Microsoft has introduced Flow, in order to accommodate workflow across many products, including non-Microsoft products. Using Flow you can build a workflow for just about anything.
Taking SharePoint for a spin
If you are looking to give SharePoint Server 2019 (On-Premises) a try you can download it.
We recommend you start with Chapter 1, though, and stick with SharePoint Online as much as possible. Microsoft has made it very clear that the future is SharePoint Online and SharePoint Server is only for extremely large organizations with dedicated departments for installing and managing it.
Staying current: the SharePoint blog
The SharePoint product team maintains a blog where they keep the community informed about what is coming and what is changing. If you want to stay current with SharePoint, be sure to add this blog to your list.
The lines have blurred between Office products recently and you will find SharePoint along with all of the other products discussed on the SharePoint Blog site. We view this blurring of product boundaries as a good thing as it means SharePoint is becoming more and more integrated with the rest of the Office products. We picture a day when most people (who haven’t read this book) won’t even realize when they are using some aspect of SharePoint. To the uninformed world, the product will just be Microsoft Office even when they are actually using SharePoint under the covers.
New on-premises features in SharePoint 2019
We have been working with SharePoint for years and years, and we still learn something new almost daily. SharePoint is a product with such depth that we doubt any one person can be a true expert on everything. Maybe a SharePoint master is out there somewhere who has explored every nook and cranny, but we have yet to meet that person.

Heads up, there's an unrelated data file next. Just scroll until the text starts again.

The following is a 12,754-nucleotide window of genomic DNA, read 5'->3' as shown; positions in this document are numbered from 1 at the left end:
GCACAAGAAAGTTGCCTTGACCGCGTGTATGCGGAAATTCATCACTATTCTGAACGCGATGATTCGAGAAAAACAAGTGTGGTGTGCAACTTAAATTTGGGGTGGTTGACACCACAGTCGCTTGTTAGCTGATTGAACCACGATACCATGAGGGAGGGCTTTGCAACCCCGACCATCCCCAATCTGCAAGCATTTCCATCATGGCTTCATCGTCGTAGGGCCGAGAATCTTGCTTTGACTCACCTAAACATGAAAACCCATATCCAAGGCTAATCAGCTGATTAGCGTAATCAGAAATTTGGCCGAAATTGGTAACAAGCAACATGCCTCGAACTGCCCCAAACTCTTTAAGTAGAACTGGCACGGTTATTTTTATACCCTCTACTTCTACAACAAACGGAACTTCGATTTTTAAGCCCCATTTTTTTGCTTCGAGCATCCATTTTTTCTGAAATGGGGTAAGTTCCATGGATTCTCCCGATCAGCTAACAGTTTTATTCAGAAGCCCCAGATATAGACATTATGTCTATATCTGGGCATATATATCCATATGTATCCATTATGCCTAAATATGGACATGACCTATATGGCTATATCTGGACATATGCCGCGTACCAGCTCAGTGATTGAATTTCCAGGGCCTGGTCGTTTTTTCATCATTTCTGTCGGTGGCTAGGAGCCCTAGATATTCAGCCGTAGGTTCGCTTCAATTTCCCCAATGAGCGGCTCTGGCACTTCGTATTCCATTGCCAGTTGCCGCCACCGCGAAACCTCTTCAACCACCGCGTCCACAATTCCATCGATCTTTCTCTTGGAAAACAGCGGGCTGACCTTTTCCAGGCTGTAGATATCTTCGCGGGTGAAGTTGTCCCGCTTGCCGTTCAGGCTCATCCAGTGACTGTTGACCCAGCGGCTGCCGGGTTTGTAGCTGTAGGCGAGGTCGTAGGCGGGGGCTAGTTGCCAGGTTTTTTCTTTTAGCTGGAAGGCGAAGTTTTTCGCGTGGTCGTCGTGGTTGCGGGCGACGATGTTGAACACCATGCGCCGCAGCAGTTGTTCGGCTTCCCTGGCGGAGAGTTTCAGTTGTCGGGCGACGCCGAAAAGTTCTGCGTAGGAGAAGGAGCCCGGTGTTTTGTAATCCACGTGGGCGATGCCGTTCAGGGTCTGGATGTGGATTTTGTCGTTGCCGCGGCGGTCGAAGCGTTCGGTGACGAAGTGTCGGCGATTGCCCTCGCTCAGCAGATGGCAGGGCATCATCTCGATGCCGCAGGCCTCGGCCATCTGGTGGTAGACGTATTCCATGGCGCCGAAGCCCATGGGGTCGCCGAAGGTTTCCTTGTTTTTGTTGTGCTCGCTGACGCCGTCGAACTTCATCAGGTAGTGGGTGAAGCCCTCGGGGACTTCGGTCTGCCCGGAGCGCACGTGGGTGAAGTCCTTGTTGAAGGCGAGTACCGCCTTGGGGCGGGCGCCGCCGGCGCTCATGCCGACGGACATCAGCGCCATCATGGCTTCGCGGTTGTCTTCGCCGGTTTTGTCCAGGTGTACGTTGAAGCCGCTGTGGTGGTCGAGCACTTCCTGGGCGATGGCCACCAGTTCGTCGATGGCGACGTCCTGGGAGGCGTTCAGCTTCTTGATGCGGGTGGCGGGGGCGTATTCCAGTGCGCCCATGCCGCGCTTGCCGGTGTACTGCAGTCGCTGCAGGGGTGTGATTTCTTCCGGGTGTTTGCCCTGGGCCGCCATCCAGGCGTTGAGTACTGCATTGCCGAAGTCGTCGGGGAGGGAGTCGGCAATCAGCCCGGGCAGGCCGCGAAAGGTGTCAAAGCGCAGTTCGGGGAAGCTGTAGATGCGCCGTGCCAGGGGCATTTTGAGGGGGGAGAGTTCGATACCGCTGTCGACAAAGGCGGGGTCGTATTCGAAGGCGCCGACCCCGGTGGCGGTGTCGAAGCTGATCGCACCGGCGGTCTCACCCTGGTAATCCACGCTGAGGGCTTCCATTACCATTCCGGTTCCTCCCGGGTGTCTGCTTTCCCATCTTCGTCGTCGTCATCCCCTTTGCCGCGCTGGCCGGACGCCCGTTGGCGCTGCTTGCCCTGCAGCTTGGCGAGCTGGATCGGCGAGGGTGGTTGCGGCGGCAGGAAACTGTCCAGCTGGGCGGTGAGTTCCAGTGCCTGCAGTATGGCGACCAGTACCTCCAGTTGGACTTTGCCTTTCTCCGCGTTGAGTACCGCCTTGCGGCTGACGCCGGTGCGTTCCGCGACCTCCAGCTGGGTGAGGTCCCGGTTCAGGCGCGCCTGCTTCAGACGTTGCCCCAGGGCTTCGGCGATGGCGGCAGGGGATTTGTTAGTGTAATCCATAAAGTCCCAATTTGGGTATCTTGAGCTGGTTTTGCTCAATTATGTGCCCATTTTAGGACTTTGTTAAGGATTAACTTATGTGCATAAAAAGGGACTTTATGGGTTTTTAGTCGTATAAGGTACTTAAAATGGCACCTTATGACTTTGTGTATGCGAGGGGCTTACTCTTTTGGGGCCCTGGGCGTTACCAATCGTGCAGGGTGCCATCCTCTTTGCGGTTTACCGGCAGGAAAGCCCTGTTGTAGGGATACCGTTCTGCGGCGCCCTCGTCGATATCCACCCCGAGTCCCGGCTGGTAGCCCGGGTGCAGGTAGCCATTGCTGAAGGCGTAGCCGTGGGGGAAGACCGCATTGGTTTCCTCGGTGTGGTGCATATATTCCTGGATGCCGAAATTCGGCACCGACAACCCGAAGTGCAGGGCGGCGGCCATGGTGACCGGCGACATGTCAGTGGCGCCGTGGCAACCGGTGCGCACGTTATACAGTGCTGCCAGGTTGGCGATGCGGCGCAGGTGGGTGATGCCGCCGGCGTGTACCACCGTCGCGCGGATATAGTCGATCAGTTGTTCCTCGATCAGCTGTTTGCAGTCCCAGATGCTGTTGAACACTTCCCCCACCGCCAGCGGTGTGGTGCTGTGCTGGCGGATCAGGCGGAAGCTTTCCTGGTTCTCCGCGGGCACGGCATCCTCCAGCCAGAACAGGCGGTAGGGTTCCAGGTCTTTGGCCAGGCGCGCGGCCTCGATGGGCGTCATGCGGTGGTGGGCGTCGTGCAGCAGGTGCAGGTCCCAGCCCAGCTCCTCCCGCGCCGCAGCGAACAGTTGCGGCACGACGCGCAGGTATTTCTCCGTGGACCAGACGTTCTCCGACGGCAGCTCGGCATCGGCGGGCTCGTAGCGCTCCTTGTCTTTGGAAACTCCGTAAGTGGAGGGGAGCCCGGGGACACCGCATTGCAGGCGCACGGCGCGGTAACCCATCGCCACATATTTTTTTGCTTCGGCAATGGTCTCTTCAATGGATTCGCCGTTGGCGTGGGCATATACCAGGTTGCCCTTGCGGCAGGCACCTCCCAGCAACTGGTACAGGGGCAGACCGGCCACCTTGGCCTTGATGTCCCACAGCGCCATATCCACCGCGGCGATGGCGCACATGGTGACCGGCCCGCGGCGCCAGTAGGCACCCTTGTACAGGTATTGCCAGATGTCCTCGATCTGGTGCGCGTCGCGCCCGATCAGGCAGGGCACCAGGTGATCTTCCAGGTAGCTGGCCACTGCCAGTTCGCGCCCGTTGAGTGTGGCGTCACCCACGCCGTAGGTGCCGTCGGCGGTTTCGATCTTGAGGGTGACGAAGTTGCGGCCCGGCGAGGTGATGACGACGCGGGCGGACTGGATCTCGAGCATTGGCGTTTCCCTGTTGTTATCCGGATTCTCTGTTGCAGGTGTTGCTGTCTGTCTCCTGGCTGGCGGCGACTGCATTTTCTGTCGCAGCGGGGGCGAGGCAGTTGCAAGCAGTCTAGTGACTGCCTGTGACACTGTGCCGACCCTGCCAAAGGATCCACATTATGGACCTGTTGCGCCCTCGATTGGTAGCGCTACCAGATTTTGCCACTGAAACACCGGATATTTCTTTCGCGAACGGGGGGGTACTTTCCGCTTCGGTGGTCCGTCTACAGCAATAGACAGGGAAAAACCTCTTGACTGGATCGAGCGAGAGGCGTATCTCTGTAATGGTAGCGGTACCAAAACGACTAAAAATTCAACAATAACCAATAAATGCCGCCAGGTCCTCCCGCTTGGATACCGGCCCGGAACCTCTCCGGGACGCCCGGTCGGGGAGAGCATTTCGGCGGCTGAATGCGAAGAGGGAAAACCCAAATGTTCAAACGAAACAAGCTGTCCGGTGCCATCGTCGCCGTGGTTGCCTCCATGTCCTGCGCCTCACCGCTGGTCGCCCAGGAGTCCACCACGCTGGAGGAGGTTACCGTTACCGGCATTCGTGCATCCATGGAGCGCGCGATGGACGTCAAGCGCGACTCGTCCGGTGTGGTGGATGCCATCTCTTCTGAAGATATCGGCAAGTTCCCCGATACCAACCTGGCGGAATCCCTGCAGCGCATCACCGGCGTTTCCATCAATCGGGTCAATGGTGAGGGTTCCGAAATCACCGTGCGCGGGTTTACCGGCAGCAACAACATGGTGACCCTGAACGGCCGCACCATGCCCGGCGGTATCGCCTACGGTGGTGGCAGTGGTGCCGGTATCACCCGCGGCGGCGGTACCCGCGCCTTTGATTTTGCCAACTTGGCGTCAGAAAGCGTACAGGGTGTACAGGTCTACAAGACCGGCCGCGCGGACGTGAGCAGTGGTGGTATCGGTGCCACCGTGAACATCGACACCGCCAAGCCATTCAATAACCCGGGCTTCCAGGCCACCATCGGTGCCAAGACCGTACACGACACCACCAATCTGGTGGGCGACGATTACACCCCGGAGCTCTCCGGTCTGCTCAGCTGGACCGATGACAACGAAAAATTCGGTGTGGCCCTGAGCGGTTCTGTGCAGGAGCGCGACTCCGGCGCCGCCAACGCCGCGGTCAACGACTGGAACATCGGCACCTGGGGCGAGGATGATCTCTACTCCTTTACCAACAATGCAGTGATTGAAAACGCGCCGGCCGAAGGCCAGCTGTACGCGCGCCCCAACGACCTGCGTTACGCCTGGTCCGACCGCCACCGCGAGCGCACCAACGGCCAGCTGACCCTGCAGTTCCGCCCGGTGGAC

When you’re ready to dig deeper, the official SharePoint website excavates the SharePoint product in depth.
Plan for SharePoint
One of the primary reasons an organization will hire a consulting firm to deploy SharePoint is because of their experience and expertise. Remember the old saying that hindsight is 20/20? Well, it couldn’t be truer with SharePoint. We remember our first few implementations back in the mid-2000s. We cringe when we recall how painful those first few installations were. Having worked with SharePoint for years and years at hundreds of organizations, we have finally built up an expertise to get implementing SharePoint right the first time.
Not everyone has the time, or desire, to dedicate so much time to SharePoint. And not everyone wants to hire a consultant. Microsoft has captured much of the knowledge it takes to plan for a SharePoint implementation and posted it to the docs.microsoft.com website.
SharePoint from the leader
The de facto leader of the SharePoint team at Microsoft is Jeff Teper. He is a force of nature and regularly travels the world talking about SharePoint and learning from customers. If you want to know what is happening with SharePoint and you want to hear it directly from the SharePoint leader at Microsoft, following Jeff on Twitter is a must.